December 21, 2010 | In: Energy
Are Offshore Drilling Companies Undervalued?
One of the few stocks that I really love is RIG. I was checking it today to see if it’s at a “buy” price. The price was $69.71, which I feel is an attractive price, but not that attractive. However, when you look at RIG’s P/E (9.06), the current stock price is dirt cheap. I took a look at three public offshore drilling companies: Noble Corporation (NE), Diamond Offshore Drilling (DO), and Pride International (PDE). I examined their P/E as well as their highest price throughout their history.
NE has a P/E of 8.03, less than that of RIG’s, and as far as I remember, never experienced problems with its installations (explosions, etc…). The stock’s highest price was around $65 back in May of 2008, making its highest P/E (assuming EPS was the same back then as it is right now) around 15.
DO has a P/E of 9.06 (which, oddly enough, is exactly the same as RIG’s). DO also never experienced any problem with its installations. Its highest price was $143, recorded in December of 2007. This means that the highest P/E (also assuming EPS has never changed) around 19.5.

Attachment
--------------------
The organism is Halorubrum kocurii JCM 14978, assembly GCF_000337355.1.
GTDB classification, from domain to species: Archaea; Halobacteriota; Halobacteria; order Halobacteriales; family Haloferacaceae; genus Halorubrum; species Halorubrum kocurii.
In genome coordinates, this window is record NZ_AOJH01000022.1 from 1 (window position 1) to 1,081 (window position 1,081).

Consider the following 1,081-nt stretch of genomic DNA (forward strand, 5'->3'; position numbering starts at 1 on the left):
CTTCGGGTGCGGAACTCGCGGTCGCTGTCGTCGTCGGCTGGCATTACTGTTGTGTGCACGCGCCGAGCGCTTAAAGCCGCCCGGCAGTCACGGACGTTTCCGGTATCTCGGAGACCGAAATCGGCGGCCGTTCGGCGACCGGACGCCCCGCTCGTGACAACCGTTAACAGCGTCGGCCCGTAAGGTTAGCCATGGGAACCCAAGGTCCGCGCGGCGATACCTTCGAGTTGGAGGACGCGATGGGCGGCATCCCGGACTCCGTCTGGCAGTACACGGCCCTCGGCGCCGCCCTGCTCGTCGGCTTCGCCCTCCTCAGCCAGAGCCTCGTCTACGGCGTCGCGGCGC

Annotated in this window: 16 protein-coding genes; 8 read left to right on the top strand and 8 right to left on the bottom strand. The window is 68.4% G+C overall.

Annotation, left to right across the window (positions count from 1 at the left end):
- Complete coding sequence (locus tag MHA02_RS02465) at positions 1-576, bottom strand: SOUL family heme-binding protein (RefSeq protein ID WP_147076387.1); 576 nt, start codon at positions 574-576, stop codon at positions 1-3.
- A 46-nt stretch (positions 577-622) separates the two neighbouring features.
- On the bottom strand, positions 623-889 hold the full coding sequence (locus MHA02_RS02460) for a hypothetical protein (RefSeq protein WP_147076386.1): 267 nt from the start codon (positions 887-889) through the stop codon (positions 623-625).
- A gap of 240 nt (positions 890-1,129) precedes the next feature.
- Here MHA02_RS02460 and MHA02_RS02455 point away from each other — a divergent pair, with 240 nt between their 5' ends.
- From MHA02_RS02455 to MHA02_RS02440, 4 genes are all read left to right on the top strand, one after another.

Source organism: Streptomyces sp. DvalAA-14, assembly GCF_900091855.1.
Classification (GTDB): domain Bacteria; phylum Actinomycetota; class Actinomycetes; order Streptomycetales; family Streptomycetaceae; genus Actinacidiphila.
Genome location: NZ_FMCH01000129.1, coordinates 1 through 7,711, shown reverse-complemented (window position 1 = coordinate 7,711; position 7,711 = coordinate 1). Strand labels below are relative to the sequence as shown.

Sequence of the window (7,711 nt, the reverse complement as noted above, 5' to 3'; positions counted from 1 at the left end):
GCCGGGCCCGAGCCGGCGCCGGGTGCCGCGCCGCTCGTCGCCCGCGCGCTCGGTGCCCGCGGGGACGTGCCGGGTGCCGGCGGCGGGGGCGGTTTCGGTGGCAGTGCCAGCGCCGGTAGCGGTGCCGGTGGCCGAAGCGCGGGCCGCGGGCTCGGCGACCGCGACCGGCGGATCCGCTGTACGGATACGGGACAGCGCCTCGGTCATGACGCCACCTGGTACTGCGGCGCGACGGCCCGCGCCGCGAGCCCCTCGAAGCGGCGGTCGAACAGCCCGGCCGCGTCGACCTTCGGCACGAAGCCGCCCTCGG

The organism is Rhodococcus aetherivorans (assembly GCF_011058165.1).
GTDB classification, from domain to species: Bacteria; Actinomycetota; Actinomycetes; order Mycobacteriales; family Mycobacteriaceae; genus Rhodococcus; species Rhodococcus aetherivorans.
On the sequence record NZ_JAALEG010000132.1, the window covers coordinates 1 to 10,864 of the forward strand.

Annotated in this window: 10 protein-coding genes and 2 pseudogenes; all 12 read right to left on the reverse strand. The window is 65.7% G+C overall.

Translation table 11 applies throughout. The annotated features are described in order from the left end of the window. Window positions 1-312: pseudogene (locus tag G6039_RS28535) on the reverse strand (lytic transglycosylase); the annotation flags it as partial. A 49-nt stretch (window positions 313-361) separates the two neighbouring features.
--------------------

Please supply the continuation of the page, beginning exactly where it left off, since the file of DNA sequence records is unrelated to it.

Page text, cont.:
With a P/E as high as 35, PDE looks to be overvalued and spoiled by the investors. Although it never experienced any serious problems with any of its installations, PDE seems to be trading way above the average of the whole industry. PDE’s highest price was back in June of 2008 when the stock reached $47.79, which means that its highest P/E (again, assuming its EPS did not change) around 53.
Companies trading at a P/E lower than 10 always attract me, but, with the exception of PDE, a P/E of 8 – 9 seems to be the standard in this industry. That doesn’t mean that these companies are not undervalued. All these stocks were adversely affected by the oil spill back in April of 2010 and the ensuing regulations. But now even the offshore drilling ban is lifted, this means that these companies have the potential to make more wells, and consequently, make more money, but obviously, the market is slow in assessing the current situation that favors the business that these companies are conducting.
I think the whole offshore drilling industry is way undervalued, but I expect a reversal in the trend next year, where at least a P/E of 12 will be the norm. I would invest in all the companies mentioned above, with the exception of PDE, which I think is trading above its real value.